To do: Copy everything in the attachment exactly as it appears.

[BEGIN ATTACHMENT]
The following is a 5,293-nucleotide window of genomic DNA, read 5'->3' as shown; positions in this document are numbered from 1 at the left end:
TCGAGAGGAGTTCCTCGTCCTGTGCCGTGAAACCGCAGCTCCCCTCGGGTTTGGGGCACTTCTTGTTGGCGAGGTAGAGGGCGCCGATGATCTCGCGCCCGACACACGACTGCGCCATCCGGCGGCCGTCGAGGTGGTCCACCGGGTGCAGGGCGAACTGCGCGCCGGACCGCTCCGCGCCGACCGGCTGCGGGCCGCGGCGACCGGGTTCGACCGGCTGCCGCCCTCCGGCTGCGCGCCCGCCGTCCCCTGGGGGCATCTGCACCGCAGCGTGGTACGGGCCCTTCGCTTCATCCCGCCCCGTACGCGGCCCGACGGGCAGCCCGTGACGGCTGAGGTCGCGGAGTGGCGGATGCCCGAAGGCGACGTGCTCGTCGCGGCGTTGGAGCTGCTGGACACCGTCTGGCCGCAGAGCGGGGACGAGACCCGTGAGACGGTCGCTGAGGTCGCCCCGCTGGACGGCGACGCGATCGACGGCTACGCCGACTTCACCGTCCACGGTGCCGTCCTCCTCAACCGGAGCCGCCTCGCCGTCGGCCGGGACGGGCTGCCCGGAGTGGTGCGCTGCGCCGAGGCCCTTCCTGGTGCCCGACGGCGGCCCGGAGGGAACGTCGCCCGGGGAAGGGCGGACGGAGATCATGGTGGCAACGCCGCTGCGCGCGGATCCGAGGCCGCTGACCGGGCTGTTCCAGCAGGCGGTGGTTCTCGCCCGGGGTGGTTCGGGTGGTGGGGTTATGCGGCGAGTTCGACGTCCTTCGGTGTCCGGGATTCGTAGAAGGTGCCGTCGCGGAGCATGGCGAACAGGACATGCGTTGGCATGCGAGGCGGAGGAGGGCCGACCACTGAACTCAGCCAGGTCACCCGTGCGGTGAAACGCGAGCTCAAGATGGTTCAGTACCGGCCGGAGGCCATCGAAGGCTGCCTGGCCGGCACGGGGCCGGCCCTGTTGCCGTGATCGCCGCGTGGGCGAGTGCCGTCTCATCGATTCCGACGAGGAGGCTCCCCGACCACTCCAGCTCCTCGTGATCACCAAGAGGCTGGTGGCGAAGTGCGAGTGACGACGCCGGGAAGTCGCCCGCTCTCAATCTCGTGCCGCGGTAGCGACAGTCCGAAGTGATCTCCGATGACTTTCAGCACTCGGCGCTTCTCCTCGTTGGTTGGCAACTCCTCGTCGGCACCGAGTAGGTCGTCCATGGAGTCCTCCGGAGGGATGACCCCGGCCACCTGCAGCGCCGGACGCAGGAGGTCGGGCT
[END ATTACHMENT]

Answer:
The following is a 5,293-nucleotide window of genomic DNA, read 5'->3' as shown; positions in this document are numbered from 1 at the left end:
TCGAGAGGAGTTCCTCGTCCTGTGCCGTGAAACCGCAGCTCCCCTCGGGTTTGGGGCACTTCTTGTTGGCGAGGTAGAGGGCGCCGATGATCTCGCGCCCGACACACGACTGCGCCATCCGGCGGCCGTCGAGGTGGTCCACCGGGTGCAGGGCGAACTGCGCGCCGGACCGCTCCGCGCCGACCGGCTGCGGGCCGCGGCGACCGGGTTCGACCGGCTGCCGCCCTCCGGCTGCGCGCCCGCCGTCCCCTGGGGGCATCTGCACCGCAGCGTGGTACGGGCCCTTCGCTTCATCCCGCCCCGTACGCGGCCCGACGGGCAGCCCGTGACGGCTGAGGTCGCGGAGTGGCGGATGCCCGAAGGCGACGTGCTCGTCGCGGCGTTGGAGCTGCTGGACACCGTCTGGCCGCAGAGCGGGGACGAGACCCGTGAGACGGTCGCTGAGGTCGCCCCGCTGGACGGCGACGCGATCGACGGCTACGCCGACTTCACCGTCCACGGTGCCGTCCTCCTCAACCGGAGCCGCCTCGCCGTCGGCCGGGACGGGCTGCCCGGAGTGGTGCGCTGCGCCGAGGCCCTTCCTGGTGCCCGACGGCGGCCCGGAGGGAACGTCGCCCGGGGAAGGGCGGACGGAGATCATGGTGGCAACGCCGCTGCGCGCGGATCCGAGGCCGCTGACCGGGCTGTTCCAGCAGGCGGTGGTTCTCGCCCGGGGTGGTTCGGGTGGTGGGGTTATGCGGCGAGTTCGACGTCCTTCGGTGTCCGGGATTCGTAGAAGGTGCCGTCGCGGAGCATGGCGAACAGGACATGCGTTGGCATGCGAGGCGGAGGAGGGCCGACCACTGAACTCAGCCAGGTCACCCGTGCGGTGAAACGCGAGCTCAAGATGGTTCAGTACCGGCCGGAGGCCATCGAAGGCTGCCTGGCCGGCACGGGGCCGGCCCTGTTGCCGTGATCGCCGCGTGGGCGAGTGCCGTCTCATCGATTCCGACGAGGAGGCTCCCCGACCACTCCAGCTCCTCGTGATCACCAAGAGGCTGGTGGCGAAGTGCGAGTGACGACGCCGGGAAGTCGCCCGCTCTCAATCTCGTGCCGCGGTAGCGACAGTCCGAAGTGATCTCCGATGACTTTCAGCACTCGGCGCTTCTCCTCGTTGGTTGGCAACTCCTCGTCGGCACCGAGTAGGTCGTCCATGGAGTCCTCCGGAGGGATGACCCCGGCCACCTGCAGCGCCGGACGCAGGAGGTCGGGCT